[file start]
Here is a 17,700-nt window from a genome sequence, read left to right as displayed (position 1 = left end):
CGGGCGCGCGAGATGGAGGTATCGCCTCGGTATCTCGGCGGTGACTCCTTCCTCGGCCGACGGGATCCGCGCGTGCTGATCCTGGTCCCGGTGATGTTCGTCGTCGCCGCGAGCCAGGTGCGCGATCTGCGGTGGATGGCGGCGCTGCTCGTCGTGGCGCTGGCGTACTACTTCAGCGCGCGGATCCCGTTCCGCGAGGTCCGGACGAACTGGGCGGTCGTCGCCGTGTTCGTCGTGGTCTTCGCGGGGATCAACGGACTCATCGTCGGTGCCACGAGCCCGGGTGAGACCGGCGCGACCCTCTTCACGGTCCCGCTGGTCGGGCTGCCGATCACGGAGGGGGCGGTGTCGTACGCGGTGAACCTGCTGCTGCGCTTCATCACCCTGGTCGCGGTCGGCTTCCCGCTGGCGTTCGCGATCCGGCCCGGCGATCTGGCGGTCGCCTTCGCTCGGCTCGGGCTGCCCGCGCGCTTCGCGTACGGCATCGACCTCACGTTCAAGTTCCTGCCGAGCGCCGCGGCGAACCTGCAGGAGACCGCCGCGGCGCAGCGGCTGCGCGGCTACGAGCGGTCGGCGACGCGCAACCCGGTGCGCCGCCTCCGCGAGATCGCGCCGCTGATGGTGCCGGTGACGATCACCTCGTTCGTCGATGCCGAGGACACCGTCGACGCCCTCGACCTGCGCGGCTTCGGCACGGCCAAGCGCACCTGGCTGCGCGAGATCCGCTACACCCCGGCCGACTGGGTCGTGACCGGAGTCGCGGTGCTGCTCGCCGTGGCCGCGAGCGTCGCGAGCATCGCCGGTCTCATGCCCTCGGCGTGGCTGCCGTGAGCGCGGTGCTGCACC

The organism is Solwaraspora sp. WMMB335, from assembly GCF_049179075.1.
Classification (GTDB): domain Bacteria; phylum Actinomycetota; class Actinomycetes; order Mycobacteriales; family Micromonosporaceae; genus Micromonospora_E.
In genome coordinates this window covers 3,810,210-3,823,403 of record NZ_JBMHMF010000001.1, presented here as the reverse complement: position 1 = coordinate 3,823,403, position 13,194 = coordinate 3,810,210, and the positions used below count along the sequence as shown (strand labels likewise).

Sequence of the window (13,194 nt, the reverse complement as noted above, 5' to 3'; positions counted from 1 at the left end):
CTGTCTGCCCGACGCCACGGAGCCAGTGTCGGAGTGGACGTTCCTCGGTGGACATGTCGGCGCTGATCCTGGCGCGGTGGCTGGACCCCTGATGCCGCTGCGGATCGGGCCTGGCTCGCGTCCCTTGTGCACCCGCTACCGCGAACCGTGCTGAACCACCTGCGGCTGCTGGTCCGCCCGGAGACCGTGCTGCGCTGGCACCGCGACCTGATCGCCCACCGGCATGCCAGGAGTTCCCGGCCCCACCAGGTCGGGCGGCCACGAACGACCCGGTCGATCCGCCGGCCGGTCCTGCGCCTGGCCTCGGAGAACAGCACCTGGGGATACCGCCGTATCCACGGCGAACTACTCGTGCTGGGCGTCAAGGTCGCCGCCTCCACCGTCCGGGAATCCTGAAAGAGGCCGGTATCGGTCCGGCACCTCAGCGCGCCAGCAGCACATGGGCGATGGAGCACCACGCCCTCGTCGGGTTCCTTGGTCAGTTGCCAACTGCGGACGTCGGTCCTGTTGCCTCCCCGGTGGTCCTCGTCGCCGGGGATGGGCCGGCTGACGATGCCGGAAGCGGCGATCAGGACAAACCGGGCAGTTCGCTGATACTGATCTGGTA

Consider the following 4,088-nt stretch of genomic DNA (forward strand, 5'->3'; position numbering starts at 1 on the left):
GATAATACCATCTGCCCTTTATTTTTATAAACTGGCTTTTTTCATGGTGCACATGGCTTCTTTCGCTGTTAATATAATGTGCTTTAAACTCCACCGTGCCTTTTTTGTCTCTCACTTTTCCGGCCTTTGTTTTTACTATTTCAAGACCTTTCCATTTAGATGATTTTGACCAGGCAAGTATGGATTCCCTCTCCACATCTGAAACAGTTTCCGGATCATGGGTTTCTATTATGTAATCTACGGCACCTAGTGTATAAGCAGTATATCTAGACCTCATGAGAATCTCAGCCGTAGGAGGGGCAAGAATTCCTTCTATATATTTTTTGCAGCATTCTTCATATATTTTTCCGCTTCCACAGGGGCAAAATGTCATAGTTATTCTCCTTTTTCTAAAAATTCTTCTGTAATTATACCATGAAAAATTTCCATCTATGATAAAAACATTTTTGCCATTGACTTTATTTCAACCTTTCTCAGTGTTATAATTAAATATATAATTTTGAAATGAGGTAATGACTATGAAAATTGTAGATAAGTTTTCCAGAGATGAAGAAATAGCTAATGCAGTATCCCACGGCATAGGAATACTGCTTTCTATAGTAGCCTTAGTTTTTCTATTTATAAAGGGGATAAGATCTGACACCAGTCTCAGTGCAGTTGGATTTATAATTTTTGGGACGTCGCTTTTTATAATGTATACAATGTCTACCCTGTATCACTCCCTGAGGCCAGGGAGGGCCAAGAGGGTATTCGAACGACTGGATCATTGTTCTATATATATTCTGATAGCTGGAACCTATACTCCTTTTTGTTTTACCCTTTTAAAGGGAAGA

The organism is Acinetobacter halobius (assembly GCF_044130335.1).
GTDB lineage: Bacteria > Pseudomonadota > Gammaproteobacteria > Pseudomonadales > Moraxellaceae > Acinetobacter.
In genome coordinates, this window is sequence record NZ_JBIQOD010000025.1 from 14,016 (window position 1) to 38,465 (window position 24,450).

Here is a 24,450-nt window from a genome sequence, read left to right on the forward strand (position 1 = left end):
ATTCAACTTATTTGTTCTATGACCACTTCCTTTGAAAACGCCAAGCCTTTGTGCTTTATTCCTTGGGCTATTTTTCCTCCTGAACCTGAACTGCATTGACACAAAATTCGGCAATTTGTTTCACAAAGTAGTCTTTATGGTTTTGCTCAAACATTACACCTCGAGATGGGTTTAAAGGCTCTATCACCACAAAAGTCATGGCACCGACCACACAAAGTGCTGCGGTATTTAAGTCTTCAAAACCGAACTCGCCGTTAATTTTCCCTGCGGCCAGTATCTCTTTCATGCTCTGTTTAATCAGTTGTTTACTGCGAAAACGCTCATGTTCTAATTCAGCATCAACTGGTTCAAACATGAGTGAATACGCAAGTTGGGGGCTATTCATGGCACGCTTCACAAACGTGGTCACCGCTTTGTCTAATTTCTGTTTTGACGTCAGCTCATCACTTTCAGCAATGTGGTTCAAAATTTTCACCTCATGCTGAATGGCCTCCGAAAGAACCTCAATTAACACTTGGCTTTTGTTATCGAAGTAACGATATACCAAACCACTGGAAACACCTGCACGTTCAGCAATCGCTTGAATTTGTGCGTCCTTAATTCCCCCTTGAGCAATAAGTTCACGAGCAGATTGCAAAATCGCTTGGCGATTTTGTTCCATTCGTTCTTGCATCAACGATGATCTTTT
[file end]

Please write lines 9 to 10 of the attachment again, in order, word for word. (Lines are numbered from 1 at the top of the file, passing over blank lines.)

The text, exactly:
GATAATACCATCTGCCCTTTATTTTTATAAACTGGCTTTTTTCATGGTGCACATGGCTTCTTTCGCTGTTAATATAATGTGCTTTAAACTCCACCGTGCCTTTTTTGTCTCTCACTTTTCCGGCCTTTGTTTTTACTATTTCAAGACCTTTCCATTTAGATGATTTTGACCAGGCAAGTATGGATTCCCTCTCCACATCTGAAACAGTTTCCGGATCATGGGTTTCTATTATGTAATCTACGGCACCTAGTGTATAAGCAGTATATCTAGACCTCATGAGAATCTCAGCCGTAGGAGGGGCAAGAATTCCTTCTATATATTTTTTGCAGCATTCTTCATATATTTTTCCGCTTCCACAGGGGCAAAATGTCATAGTTATTCTCCTTTTTCTAAAAATTCTTCTGTAATTATACCATGAAAAATTTCCATCTATGATAAAAACATTTTTGCCATTGACTTTATTTCAACCTTTCTCAGTGTTATAATTAAATATATAATTTTGAAATGAGGTAATGACTATGAAAATTGTAGATAAGTTTTCCAGAGATGAAGAAATAGCTAATGCAGTATCCCACGGCATAGGAATACTGCTTTCTATAGTAGCCTTAGTTTTTCTATTTATAAAGGGGATAAGATCTGACACCAGTCTCAGTGCAGTTGGATTTATAATTTTTGGGACGTCGCTTTTTATAATGTATACAATGTCTACCCTGTATCACTCCCTGAGGCCAGGGAGGGCCAAGAGGGTATTCGAACGACTGGATCATTGTTCTATATATATTCTGATAGCTGGAACCTATACTCCTTTTTGTTTTACCCTTTTAAAGGGAAGA

The organism is Acinetobacter halobius (assembly GCF_044130335.1).